For more information, please click here

Contacts:
Clément Moulet, Press Officer
Tel.: +33 4 38 78 03 26

Copyright © CEA-Leti

If you have a comment, please Contact us.

Issuers of news releases, not 7th Wave, Inc. or Nanotechnology Now, are solely responsible for the accuracy of the content.

Bookmark:
Delicious Digg Newsvine Google Yahoo Reddit Magnoliacom Furl Facebook

Related News Press

Chip Technology

Instant-start computers possible with new breakthrough December 19th, 2014

Switching to spintronics: Berkeley Lab reports on electric field switching of ferromagnetism at room temp December 17th, 2014

Pb islands in a sea of graphene magnetise the material of the future December 16th, 2014

Stanford team combines logic, memory to build a 'high-rise' chip: Today circuit cards are laid out like single-story towns; Futuristic architecture builds layers of logic and memory into skyscraper chips that would be smaller, faster, cheaper -- and taller December 15th, 2014

Announcements

Scientists reveal breakthrough in optical fiber communications December 21st, 2014

Atom-thick CCD could capture images: Rice University scientists develop two-dimensional, light-sensitive material December 20th, 2014

Oregon researchers glimpse pathway of sunlight to electricity: Collaboration with Lund University uses modified UO spectroscopy equipment to study 'maze' of connections in photoactive quantum dots December 19th, 2014

Instant-start computers possible with new breakthrough December 19th, 2014

Environment

Nanoparticles Prove Effective in Removing Phosphor from Calcareous Soil December 10th, 2014

Detecting gases wirelessly and cheaply: New sensor can transmit information on hazardous chemicals or food spoilage to a smartphone December 8th, 2014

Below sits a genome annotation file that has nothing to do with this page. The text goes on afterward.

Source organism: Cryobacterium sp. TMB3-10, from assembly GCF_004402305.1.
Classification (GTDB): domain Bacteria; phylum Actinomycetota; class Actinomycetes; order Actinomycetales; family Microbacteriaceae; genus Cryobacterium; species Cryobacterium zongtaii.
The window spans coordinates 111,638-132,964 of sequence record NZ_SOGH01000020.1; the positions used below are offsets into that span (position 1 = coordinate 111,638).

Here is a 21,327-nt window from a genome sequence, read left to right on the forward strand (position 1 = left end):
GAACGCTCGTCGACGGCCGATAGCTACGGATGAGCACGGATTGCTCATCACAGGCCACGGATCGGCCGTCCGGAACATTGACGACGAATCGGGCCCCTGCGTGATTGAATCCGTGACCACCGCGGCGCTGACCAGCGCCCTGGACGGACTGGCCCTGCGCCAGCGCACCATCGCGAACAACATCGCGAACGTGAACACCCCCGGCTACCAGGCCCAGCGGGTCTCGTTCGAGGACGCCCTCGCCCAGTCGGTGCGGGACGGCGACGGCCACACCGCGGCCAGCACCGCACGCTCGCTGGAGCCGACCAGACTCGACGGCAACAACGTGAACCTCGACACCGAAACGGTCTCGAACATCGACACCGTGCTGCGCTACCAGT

Nanocatalysts Can Reduce Pollution Caused by Diesel Engines December 4th, 2014

Green meets nano: Scientists at TU Darmstadt create multifunctional nanotubes using nontoxic materials December 3rd, 2014

Events/Classes

Bruker Introduces BioScope Resolve High-Resolution BioAFM System: Featuring PeakForce Tapping for Quantitative Bio-Mechanical Property Mapping December 16th, 2014

TCL Launches World’s Most Advanced TV in the World’s Largest Market: New Quantum Dot TVs with Color IQ™ Optics Deliver OLED-Quality Color at a Fraction of the Price December 15th, 2014

Stanford team combines logic, memory to build a 'high-rise' chip: Today circuit cards are laid out like single-story towns; Futuristic architecture builds layers of logic and memory into skyscraper chips that would be smaller, faster, cheaper -- and taller December 15th, 2014

PETA science consortium to present at Society for Risk Analysis meeting December 10th, 2014

NanoNews-Digest
The latest news from around the world, FREE




  Premium Products
NanoNews-Custom
Only the news you want to read!
 Learn More
NanoTech-Transfer
University Technology Transfer & Patents
 Learn More
NanoStrategies
Full-service, expert consulting
 Learn More










ASP
Nanotechnology Now Featured Books




NNN

The Hunger Project







© Copyright 1999-2014 7th Wave, Inc. All Rights Reserved PRIVACY POLICY :: CONTACT US :: STATS :: SITE MAP :: ADVERTISE